0xE000.E41C Flash Control NVIC_PRI7_R 15 - 13
0xE000.E41C GPIO Port F NVIC_PRI7_R 23 - 21
0xE000.E41C GPIO Port G NVIC_PRI7_R 31 - 29
0xE000.E420 GPIO Port H NVIC_PRI8_R 7 - 5
0xE000.E420 UART2, Rx Tx NVIC_PRI8_R 15 - 13
0xE000.E420 SSI1, Rx Tx NVIC_PRI8_R 23 - -21
0xE000.E420 Timer 3A NVIC_PRI8_R 31 - 29
0xE000.E424 Timer 3B NVIC_PRI9_R 7 - 5
0xE000.E424 I2C1 NVIC_PRI9_R 15 - 13
0xE000.E424 Quad Encoder 1 NVIC_PRI9_R 23 - 21
0xE000.E424 CAN0 NVIC_PRI9_R 31 - 29
0xE000.E428 CAN1 NVIC_PRI10_R 7 - 5
0xE000.E428 CAN2 NVIC_PRI10_R 15 - 13
0xE000.E428 Ethernet NVIC_PRI10_R 23 - 21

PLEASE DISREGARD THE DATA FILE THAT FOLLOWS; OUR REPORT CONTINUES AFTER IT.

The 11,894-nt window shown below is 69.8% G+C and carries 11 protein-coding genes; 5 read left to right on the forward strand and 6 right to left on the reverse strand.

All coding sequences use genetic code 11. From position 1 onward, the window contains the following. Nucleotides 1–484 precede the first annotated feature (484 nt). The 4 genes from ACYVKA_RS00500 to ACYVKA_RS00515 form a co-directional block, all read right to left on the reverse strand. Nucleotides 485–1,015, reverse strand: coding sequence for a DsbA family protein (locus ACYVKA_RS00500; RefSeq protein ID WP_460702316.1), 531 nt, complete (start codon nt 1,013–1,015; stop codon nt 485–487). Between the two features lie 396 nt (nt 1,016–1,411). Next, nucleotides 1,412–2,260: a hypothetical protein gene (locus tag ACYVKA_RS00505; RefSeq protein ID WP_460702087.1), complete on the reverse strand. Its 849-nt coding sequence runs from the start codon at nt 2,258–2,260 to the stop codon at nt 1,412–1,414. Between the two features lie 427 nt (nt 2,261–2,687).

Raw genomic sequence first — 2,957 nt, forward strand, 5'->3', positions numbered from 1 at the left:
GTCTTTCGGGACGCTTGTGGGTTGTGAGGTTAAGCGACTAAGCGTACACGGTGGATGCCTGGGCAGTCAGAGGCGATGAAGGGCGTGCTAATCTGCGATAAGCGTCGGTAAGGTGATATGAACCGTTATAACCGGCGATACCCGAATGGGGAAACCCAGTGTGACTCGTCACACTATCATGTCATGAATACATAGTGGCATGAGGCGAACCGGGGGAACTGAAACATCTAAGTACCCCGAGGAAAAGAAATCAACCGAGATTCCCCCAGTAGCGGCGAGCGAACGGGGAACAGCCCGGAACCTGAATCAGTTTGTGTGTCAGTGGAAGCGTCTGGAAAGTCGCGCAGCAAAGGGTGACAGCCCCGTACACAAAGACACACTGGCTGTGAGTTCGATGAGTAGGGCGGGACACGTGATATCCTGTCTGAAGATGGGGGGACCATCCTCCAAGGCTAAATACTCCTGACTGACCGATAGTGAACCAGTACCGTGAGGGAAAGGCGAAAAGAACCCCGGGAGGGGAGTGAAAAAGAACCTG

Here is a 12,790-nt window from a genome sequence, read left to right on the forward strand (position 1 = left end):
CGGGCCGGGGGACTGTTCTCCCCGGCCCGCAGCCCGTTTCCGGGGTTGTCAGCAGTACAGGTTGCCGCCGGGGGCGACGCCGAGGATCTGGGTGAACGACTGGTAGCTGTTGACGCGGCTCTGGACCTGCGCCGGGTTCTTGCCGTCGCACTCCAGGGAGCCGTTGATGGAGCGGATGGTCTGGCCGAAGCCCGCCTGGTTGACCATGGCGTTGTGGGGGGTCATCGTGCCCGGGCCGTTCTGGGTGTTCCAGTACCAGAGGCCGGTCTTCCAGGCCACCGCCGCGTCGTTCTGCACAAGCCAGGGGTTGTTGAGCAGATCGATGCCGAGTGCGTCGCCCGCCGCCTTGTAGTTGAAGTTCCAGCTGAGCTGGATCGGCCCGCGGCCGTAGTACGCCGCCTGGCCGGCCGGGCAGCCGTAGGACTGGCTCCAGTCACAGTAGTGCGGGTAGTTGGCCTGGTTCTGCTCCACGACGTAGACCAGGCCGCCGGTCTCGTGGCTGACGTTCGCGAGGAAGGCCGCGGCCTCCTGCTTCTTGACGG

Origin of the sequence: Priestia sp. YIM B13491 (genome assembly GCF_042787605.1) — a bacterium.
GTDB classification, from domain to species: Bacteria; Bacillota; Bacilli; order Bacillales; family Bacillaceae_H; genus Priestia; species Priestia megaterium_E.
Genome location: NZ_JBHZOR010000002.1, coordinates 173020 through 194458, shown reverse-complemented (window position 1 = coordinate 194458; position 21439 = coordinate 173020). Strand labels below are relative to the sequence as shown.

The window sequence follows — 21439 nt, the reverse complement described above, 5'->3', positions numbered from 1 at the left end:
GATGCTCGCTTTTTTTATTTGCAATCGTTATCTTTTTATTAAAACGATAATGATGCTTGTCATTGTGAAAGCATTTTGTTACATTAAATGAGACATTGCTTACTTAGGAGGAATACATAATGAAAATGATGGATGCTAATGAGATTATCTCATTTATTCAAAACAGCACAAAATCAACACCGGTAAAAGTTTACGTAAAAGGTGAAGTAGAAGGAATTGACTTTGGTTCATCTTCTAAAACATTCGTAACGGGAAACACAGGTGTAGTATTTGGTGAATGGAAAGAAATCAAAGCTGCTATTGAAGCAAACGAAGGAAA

0xE000.E428 Hibernate NVIC_PRI10_R 31 - 29
0xE000.E42C USB0 NVIC_PRI11_R 7 - 5
0xE000.E42C PWM Gen 3 NVIC_PRI11_R 15 - 13
0xE000.E42C uDMA Soft Tfr NVIC_PRI11_R 23 - 21
0xE000.E42C uDMA Error NVIC_PRI11_R 31 - 29
Table 7.3: The relationship between vectors and NVIC definitions.

The following five conditions must be true for an interrupt to be generated:

  1. Device arm
    Each potential interrupt trigger has a separate arm bit that the software can activate or deactivate. The software will set the arm bits for those devices from which it wishes to accept interrupts, and will deactivate the arm bits within those devices from which interrupts are not to be allowed. In other words it uses the arm bits to individually select which devices will and which devices will not request interrupts.
  2. NVIC enable
    For most devices there is a enable bit in the NVIC that must be set (periodic SysTick interrupts are an exception, having no NVIC enable).
  3. Global enable